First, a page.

Appropriately, the phoenix in Greek mythology describes a creature which rises from the ashes of its predecessor. Part of the legend of this creature is that it first must die in a huge show of combustion before it can rise again. I wouldn't go so far as to say this "bursting into flames" happened to Brian before this mini relaunch, but the great part about legends is that they are interpretations and analogies to real life. Regardless, it is a great reminder to us all that even when something seems to fail or stall or not quite feel right, all of the essential components are very likely there, ready to arise from what was left behind.
And so we're back at it! In this week's episode, Brian tells us a little bit about why he started, stopped, and restarted the show; he gives an interlude for the upcoming American holiday; he talks about some topics he's looking forward to addressing in upcoming episodes; finally, John Lee Dumas joins Brian and they talk about John's foray into sustainable dietary habits, then John's pre-podcasting years and what led him to start EOFire.
The post-2016 Presidential Election era has been a dark and icky place. Personally, I took a break from social media for a full 10 days because it made me sick to read tweets and Facebook posts. The hate and blind rage that was coming out of people, particularly ones I would have never expected it from, was bringing me down. I physically felt a huge weight on my heart, and I didn't like it. But ignoring the posts and tweets will not help me in the long run; there is a larger issue that needs to be addressed.
Whether you hate the results of the election, don't care one way or the other, or are absolutely thrilled, we have the same mission as we've always had: live and work together. In my own opinion, I would go so far as to say that it is time we wake up and remind ourselves that the government will not save us. We cannot rely on laws or policy or elected officials or lobbyists to change the minds and hearts of the people around us, we must be that change. We must embody the absolute best of mankind in spite of what the government is doing, in spite of who your neighbor voted for, and in spite of the cogent fear that has gripped our nation.
In thinking about this topic a lot lately, I was reminded of a scene from Prince Caspian, the book by C.S. Lewis from from The Chronicles of Narnia. In this book, the Pevensie children return to Narnia after having been away only a year in their world, but many, many years have passed in Narnia. Power has changed hands many times, corruption has seized surrounding kingdoms and that corruption is now threatening Narnia. In the Narnia the Pevensies knew, the animals were considered "talking beasts". They were fully conscious and communicated with all manners of life. What was more, they were an essential part of Narnia's composition. However, in Prince Caspian, Lucy (the youngest), is confronted with a black bear, whom, of course, she tries to speak with. The bear growls and charges at her. He is not a talking beast. She's so surprised by this behavior that she is nearly mauled by the bear. But she's saved by Trumpkin, the cynical dwarf, who responds to her confusion by saying: "Get treated like a dumb animal long enough, that's what you become."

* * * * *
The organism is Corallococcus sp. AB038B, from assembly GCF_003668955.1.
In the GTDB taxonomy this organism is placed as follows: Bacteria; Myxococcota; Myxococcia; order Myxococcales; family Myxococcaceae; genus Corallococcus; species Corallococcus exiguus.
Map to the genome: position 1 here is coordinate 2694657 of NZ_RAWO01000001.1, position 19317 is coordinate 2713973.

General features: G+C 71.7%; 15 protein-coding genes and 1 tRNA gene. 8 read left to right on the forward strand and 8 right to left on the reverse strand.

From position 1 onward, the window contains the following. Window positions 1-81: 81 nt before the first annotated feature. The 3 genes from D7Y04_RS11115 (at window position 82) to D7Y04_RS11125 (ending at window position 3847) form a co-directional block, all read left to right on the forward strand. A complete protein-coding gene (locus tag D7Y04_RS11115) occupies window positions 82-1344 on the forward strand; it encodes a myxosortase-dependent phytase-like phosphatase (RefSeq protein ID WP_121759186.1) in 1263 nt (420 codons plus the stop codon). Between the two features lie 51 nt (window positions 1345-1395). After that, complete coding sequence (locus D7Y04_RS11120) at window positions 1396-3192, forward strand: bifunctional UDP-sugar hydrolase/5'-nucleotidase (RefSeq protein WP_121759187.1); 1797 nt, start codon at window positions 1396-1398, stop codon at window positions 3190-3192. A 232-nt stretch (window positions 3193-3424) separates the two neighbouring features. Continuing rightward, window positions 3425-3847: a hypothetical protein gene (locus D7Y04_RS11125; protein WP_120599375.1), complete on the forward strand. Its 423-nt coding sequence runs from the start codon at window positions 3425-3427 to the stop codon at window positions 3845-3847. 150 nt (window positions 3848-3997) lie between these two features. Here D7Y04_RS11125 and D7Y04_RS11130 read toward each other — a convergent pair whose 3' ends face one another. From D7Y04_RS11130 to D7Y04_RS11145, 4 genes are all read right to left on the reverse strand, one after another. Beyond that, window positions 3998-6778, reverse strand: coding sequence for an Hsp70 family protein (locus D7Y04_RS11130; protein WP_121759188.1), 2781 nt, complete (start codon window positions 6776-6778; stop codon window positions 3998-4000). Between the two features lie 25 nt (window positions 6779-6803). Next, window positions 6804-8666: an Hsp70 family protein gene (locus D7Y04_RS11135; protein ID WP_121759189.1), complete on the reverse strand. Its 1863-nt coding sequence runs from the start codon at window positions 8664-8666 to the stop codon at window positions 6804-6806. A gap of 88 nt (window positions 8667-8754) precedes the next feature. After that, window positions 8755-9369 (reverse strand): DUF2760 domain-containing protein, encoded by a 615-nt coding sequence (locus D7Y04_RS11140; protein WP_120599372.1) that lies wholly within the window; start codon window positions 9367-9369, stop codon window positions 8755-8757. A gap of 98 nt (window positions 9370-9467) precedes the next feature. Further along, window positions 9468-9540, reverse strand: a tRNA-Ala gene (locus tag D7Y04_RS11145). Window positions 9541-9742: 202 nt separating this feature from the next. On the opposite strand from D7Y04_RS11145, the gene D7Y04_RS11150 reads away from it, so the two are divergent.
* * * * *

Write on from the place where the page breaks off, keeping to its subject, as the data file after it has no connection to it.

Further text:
There are extensive studies about treating criminals like criminals, addicts like addicts, and how it severely implicates the recovery process. I think the same principles are relatable here. We cannot become the hate that we fight so desperately against, and in order to avoid becoming that hate we have to both stop spewing it and stop labeling others. Maybe you think it's easy for me to say "be love, not hate", but I firmly believe that the things worth fighting for are often the things that are hardest to fight for.
In the spirit of Thanksgiving, show love this holiday season! This doesn't mean ignoring issues or placating the people who don't believe the things you believe, but it does mean being respectful and being willing to have tough conversations without erupting with anger. If you think you're on the verge of letting everything come spilling out, just stay away from the carving knives.
Sci-Fi November is almost over, but it's not too late to squeeze a little science fiction in. What science fiction mediums are you consuming? Books? Television? Films? Let us know! Leave a comment in the blog or send us an email: firstname.lastname@example.org.
In continuing on the tradition of there being never a dull moment on The Real Brian Show, YouTube comedian and emotional life coach JP Sears (and his creative muse) join Brian this week!
Comedy, in its classical conception, was designed as a means to relate humans as social beings rather than the privatization of some of life's most basic elements. By holding up a hypothetical mirror, and reflecting the perceptions of idiocy or awkwardness through the lens of culture, an almost healing awareness is drawn. It is incredibly fascinating to me that comedy's origins can be found in Aristotle, from whom we derive our notions of Western philosophy. From the same man who gave us writings on everything from physics to ethics to poetry, we also get an understanding of comedy dutifully representing man's below-average participation in the mundane life.